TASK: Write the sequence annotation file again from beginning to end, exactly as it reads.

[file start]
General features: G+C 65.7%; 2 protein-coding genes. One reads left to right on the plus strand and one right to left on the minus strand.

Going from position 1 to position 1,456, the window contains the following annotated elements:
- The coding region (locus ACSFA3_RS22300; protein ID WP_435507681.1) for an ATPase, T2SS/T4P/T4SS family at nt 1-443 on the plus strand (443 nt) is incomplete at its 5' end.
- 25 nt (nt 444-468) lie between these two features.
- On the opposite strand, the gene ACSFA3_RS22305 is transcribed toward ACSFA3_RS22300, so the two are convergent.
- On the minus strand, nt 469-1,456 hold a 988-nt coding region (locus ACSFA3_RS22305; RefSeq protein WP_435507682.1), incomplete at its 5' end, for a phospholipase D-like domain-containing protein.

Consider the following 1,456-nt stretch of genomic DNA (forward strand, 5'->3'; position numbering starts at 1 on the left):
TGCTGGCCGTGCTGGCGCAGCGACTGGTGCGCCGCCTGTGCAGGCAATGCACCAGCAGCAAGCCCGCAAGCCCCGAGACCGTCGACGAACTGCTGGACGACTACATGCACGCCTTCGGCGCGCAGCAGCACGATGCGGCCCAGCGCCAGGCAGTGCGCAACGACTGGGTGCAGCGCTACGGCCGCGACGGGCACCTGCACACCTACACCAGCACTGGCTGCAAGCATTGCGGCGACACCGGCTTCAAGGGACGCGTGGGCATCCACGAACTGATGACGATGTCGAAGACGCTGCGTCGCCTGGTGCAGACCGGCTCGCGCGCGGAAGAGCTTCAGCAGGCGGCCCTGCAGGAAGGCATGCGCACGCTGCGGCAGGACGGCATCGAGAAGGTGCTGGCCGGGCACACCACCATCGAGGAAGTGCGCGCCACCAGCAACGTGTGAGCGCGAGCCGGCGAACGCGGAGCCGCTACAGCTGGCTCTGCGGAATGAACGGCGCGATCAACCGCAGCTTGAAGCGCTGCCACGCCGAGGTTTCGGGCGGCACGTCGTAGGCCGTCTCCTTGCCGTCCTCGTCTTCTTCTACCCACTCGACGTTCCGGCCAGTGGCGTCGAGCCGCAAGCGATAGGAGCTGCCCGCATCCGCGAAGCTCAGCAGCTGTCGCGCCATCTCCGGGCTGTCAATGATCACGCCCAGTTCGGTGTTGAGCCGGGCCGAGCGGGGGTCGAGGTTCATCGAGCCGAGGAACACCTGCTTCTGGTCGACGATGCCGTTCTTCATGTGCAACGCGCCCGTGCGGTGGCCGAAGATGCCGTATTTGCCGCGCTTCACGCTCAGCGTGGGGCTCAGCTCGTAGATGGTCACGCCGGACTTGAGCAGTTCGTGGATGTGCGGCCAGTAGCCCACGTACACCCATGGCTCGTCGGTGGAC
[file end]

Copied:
General features: G+C 65.7%; 2 protein-coding genes. One reads left to right on the plus strand and one right to left on the minus strand.

Going from position 1 to position 1,456, the window contains the following annotated elements:
- The coding region (locus ACSFA3_RS22300; protein ID WP_435507681.1) for an ATPase, T2SS/T4P/T4SS family at nt 1-443 on the plus strand (443 nt) is incomplete at its 5' end.
- 25 nt (nt 444-468) lie between these two features.
- On the opposite strand, the gene ACSFA3_RS22305 is transcribed toward ACSFA3_RS22300, so the two are convergent.
- On the minus strand, nt 469-1,456 hold a 988-nt coding region (locus ACSFA3_RS22305; RefSeq protein WP_435507682.1), incomplete at its 5' end, for a phospholipase D-like domain-containing protein.

Consider the following 1,456-nt stretch of genomic DNA (forward strand, 5'->3'; position numbering starts at 1 on the left):
TGCTGGCCGTGCTGGCGCAGCGACTGGTGCGCCGCCTGTGCAGGCAATGCACCAGCAGCAAGCCCGCAAGCCCCGAGACCGTCGACGAACTGCTGGACGACTACATGCACGCCTTCGGCGCGCAGCAGCACGATGCGGCCCAGCGCCAGGCAGTGCGCAACGACTGGGTGCAGCGCTACGGCCGCGACGGGCACCTGCACACCTACACCAGCACTGGCTGCAAGCATTGCGGCGACACCGGCTTCAAGGGACGCGTGGGCATCCACGAACTGATGACGATGTCGAAGACGCTGCGTCGCCTGGTGCAGACCGGCTCGCGCGCGGAAGAGCTTCAGCAGGCGGCCCTGCAGGAAGGCATGCGCACGCTGCGGCAGGACGGCATCGAGAAGGTGCTGGCCGGGCACACCACCATCGAGGAAGTGCGCGCCACCAGCAACGTGTGAGCGCGAGCCGGCGAACGCGGAGCCGCTACAGCTGGCTCTGCGGAATGAACGGCGCGATCAACCGCAGCTTGAAGCGCTGCCACGCCGAGGTTTCGGGCGGCACGTCGTAGGCCGTCTCCTTGCCGTCCTCGTCTTCTTCTACCCACTCGACGTTCCGGCCAGTGGCGTCGAGCCGCAAGCGATAGGAGCTGCCCGCATCCGCGAAGCTCAGCAGCTGTCGCGCCATCTCCGGGCTGTCAATGATCACGCCCAGTTCGGTGTTGAGCCGGGCCGAGCGGGGGTCGAGGTTCATCGAGCCGAGGAACACCTGCTTCTGGTCGACGATGCCGTTCTTCATGTGCAACGCGCCCGTGCGGTGGCCGAAGATGCCGTATTTGCCGCGCTTCACGCTCAGCGTGGGGCTCAGCTCGTAGATGGTCACGCCGGACTTGAGCAGTTCGTGGATGTGCGGCCAGTAGCCCACGTACACCCATGGCTCGTCGGTGGAC